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Labour market marginalisation in young refugees and their majority peers in Denmark and Sweden: The role of common mental disorders and secondary school completion

  • Christopher Jamil de Montgomery ,

    Roles Conceptualization, Data curation, Formal analysis, Methodology, Validation, Writing – original draft, Writing – review & editing

    Affiliations Department of Public Health, Danish Research Centre for Migration, Ethnicity and Health (MESU), University of Copenhagen, Copenhagen K, Denmark, Department of Clinical Neuroscience, Division of Insurance Medicine, Karolinska Institutet, Stockholm, Sweden

  • Marie Norredam,

    Roles Conceptualization, Writing – review & editing

    Affiliations Department of Public Health, Danish Research Centre for Migration, Ethnicity and Health (MESU), University of Copenhagen, Copenhagen K, Denmark, Section of Immigrant Medicine, Department of Infectious Diseases, University Hospital Hvidovre, Copenhagen, Denmark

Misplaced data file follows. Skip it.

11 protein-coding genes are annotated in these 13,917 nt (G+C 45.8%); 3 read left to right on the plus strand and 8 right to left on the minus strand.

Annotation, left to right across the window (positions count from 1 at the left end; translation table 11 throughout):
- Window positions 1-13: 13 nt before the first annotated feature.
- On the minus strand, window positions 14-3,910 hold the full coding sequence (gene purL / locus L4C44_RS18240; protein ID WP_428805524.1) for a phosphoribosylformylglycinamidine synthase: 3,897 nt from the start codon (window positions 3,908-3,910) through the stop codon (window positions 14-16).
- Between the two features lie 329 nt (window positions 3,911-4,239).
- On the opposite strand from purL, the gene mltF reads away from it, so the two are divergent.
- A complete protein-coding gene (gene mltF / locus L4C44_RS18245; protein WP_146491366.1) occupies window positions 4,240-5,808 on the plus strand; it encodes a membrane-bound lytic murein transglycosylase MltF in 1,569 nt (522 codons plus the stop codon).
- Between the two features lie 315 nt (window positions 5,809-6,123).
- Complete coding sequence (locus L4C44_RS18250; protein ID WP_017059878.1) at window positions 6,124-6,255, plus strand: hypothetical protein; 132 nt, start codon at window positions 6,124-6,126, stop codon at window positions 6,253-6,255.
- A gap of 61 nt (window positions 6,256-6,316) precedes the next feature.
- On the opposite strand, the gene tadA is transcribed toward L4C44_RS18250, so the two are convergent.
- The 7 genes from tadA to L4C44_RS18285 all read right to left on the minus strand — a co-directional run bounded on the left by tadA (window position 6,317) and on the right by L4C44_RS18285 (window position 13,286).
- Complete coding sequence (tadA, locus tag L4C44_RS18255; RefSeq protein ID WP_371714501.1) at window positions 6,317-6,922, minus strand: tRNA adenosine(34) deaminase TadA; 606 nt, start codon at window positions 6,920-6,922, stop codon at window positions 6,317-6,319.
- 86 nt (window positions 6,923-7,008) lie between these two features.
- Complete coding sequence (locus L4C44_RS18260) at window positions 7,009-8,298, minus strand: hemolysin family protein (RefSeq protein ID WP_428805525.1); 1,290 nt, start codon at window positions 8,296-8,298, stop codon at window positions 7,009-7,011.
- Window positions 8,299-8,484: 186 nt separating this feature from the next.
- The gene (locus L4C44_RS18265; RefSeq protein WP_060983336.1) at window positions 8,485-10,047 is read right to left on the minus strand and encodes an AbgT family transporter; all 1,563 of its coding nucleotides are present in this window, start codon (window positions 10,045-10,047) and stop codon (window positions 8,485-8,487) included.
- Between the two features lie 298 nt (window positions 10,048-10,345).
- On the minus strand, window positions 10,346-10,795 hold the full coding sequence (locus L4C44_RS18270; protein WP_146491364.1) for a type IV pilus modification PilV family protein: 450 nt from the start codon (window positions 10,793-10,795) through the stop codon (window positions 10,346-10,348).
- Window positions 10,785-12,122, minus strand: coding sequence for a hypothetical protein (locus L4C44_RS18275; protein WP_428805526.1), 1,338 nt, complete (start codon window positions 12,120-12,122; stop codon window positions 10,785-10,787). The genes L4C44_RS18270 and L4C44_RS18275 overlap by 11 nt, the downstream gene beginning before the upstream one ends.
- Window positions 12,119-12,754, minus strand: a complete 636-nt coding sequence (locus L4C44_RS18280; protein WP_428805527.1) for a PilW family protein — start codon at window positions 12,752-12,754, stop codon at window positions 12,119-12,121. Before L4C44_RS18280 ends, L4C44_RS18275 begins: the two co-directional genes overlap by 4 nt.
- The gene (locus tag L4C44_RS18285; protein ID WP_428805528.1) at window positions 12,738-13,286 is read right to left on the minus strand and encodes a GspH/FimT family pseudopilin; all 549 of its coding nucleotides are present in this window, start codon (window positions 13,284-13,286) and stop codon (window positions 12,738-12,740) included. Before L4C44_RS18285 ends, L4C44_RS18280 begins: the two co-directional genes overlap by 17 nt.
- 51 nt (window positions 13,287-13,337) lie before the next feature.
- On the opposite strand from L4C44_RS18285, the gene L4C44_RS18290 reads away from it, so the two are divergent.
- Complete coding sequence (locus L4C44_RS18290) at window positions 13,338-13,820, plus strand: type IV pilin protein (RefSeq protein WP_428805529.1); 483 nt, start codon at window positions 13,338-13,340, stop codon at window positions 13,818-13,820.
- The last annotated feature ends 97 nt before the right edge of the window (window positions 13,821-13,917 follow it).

• Allan Krasnik,

    Roles Conceptualization, Writing – review & editing

    Affiliation Department of Public Health, Danish Research Centre for Migration, Ethnicity and Health (MESU), University of Copenhagen, Copenhagen K, Denmark

  • Jørgen Holm Petersen,

    Roles Conceptualization, Methodology, Writing – review & editing

    Affiliation Department of Biostatistics, University of Copenhagen, Copenhagen, Denmark

  • Emma Björkenstam,

    Roles Conceptualization, Data curation, Writing – review & editing

    Affiliations Department of Clinical Neuroscience, Division of Insurance Medicine, Karolinska Institutet, Stockholm, Sweden, Department of Neuroscience, Psychiatry, Uppsala University, Uppsala, Sweden

  • Lisa Berg,

    Roles Conceptualization, Writing – review & editing

    Affiliation Center for Health Equity Studies, Stockholm University, Stockholm, Sweden

  • Anders Hjern,